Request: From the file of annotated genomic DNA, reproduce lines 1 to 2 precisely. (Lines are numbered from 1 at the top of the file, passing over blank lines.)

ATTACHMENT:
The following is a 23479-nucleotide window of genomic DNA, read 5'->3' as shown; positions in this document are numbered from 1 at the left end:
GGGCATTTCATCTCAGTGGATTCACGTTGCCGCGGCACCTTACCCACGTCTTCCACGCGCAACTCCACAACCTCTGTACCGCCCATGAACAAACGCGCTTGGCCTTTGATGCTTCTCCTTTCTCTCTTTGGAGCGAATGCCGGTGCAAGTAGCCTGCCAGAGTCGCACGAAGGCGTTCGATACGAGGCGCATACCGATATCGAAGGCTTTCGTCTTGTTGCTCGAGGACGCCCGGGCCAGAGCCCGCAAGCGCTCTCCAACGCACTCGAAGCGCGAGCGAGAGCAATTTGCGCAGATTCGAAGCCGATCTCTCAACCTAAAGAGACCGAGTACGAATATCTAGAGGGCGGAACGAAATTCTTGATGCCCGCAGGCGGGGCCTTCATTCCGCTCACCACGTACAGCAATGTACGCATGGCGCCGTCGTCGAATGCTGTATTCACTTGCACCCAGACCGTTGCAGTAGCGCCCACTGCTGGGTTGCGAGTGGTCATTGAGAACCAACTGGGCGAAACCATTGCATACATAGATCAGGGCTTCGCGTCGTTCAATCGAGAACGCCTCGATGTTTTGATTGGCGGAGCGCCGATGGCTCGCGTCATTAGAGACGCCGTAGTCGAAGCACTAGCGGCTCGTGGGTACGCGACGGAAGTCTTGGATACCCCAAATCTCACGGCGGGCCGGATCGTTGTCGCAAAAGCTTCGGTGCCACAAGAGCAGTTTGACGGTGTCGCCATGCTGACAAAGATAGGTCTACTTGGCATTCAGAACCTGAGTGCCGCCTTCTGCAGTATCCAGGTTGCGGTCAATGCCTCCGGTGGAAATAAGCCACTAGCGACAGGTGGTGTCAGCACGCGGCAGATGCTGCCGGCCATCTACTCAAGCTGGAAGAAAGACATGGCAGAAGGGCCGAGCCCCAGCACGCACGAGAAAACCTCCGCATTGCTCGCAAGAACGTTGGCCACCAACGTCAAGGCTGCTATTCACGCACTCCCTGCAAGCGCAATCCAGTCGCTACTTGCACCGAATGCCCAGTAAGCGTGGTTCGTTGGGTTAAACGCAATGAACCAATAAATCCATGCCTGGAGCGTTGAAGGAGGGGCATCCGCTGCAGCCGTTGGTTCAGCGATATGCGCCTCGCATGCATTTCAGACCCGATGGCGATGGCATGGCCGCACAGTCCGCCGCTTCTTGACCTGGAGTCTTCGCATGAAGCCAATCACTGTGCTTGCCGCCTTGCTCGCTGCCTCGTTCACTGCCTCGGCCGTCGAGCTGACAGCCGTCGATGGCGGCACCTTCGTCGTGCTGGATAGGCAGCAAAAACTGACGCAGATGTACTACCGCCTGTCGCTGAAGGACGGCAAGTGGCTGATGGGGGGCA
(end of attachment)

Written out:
The following is a 23479-nucleotide window of genomic DNA, read 5'->3' as shown; positions in this document are numbered from 1 at the left end:
GGGCATTTCATCTCAGTGGATTCACGTTGCCGCGGCACCTTACCCACGTCTTCCACGCGCAACTCCACAACCTCTGTACCGCCCATGAACAAACGCGCTTGGCCTTTGATGCTTCTCCTTTCTCTCTTTGGAGCGAATGCCGGTGCAAGTAGCCTGCCAGAGTCGCACGAAGGCGTTCGATACGAGGCGCATACCGATATCGAAGGCTTTCGTCTTGTTGCTCGAGGACGCCCGGGCCAGAGCCCGCAAGCGCTCTCCAACGCACTCGAAGCGCGAGCGAGAGCAATTTGCGCAGATTCGAAGCCGATCTCTCAACCTAAAGAGACCGAGTACGAATATCTAGAGGGCGGAACGAAATTCTTGATGCCCGCAGGCGGGGCCTTCATTCCGCTCACCACGTACAGCAATGTACGCATGGCGCCGTCGTCGAATGCTGTATTCACTTGCACCCAGACCGTTGCAGTAGCGCCCACTGCTGGGTTGCGAGTGGTCATTGAGAACCAACTGGGCGAAACCATTGCATACATAGATCAGGGCTTCGCGTCGTTCAATCGAGAACGCCTCGATGTTTTGATTGGCGGAGCGCCGATGGCTCGCGTCATTAGAGACGCCGTAGTCGAAGCACTAGCGGCTCGTGGGTACGCGACGGAAGTCTTGGATACCCCAAATCTCACGGCGGGCCGGATCGTTGTCGCAAAAGCTTCGGTGCCACAAGAGCAGTTTGACGGTGTCGCCATGCTGACAAAGATAGGTCTACTTGGCATTCAGAACCTGAGTGCCGCCTTCTGCAGTATCCAGGTTGCGGTCAATGCCTCCGGTGGAAATAAGCCACTAGCGACAGGTGGTGTCAGCACGCGGCAGATGCTGCCGGCCATCTACTCAAGCTGGAAGAAAGACATGGCAGAAGGGCCGAGCCCCAGCACGCACGAGAAAACCTCCGCATTGCTCGCAAGAACGTTGGCCACCAACGTCAAGGCTGCTATTCACGCACTCCCTGCAAGCGCAATCCAGTCGCTACTTGCACCGAATGCCCAGTAAGCGTGGTTCGTTGGGTTAAACGCAATGAACCAATAAATCCATGCCTGGAGCGTTGAAGGAGGGGCATCCGCTGCAGCCGTTGGTTCAGCGATATGCGCCTCGCATGCATTTCAGACCCGATGGCGATGGCATGGCCGCACAGTCCGCCGCTTCTTGACCTGGAGTCTTCGCATGAAGCCAATCACTGTGCTTGCCGCCTTGCTCGCTGCCTCGTTCACTGCCTCGGCCGTCGAGCTGACAGCCGTCGATGGCGGCACCTTCGTCGTGCTGGATAGGCAGCAAAAACTGACGCAGATGTACTACCGCCTGTCGCTGAAGGACGGCAAGTGGCTGATGGGGGGCA